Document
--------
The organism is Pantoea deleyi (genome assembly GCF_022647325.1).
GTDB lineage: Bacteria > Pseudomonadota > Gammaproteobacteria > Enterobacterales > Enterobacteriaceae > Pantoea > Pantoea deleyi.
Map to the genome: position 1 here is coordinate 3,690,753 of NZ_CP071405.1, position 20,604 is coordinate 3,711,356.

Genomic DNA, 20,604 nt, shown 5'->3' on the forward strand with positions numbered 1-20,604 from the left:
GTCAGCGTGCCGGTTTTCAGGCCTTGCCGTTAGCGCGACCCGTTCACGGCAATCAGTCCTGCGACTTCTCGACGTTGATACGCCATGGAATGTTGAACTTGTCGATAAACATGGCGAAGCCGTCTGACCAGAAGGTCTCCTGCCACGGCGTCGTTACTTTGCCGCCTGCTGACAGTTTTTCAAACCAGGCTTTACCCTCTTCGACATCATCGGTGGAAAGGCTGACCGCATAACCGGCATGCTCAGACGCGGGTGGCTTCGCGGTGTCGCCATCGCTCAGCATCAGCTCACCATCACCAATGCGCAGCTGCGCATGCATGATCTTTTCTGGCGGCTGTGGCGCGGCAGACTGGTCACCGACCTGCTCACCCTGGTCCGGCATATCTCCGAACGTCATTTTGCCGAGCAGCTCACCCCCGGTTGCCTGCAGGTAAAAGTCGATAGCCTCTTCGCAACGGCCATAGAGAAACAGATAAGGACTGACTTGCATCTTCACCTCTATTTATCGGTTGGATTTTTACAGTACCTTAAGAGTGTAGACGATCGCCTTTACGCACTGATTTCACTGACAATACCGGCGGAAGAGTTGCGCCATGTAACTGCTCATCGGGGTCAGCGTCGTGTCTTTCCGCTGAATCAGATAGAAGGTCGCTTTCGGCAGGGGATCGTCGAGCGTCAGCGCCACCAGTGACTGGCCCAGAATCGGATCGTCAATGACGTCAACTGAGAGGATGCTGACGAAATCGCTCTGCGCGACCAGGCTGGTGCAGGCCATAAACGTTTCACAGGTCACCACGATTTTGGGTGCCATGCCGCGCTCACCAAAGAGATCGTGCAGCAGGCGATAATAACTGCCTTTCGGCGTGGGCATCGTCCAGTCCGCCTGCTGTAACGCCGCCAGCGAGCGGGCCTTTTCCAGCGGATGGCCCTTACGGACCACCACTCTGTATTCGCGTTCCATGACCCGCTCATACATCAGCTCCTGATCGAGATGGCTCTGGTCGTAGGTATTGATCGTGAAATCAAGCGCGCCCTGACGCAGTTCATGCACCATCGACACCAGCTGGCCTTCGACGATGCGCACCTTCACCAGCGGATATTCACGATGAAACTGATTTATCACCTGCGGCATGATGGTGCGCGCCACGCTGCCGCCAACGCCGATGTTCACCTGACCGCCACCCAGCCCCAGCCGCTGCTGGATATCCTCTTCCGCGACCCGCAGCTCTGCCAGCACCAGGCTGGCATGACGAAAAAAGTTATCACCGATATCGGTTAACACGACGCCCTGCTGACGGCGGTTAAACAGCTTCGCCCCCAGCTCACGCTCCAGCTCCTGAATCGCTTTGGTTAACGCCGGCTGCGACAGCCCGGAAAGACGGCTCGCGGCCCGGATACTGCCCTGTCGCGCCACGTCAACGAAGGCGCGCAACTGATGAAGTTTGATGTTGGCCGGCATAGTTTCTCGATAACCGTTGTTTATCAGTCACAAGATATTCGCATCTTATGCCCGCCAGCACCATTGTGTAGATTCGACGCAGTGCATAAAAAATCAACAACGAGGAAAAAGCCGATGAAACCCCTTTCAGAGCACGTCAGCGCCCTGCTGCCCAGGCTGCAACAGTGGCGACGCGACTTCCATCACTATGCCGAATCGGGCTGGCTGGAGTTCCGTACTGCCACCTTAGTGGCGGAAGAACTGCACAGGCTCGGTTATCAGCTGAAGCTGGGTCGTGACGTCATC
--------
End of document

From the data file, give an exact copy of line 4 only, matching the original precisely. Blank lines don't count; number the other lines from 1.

Genomic DNA, 20,604 nt, shown 5'->3' on the forward strand with positions numbered 1-20,604 from the left: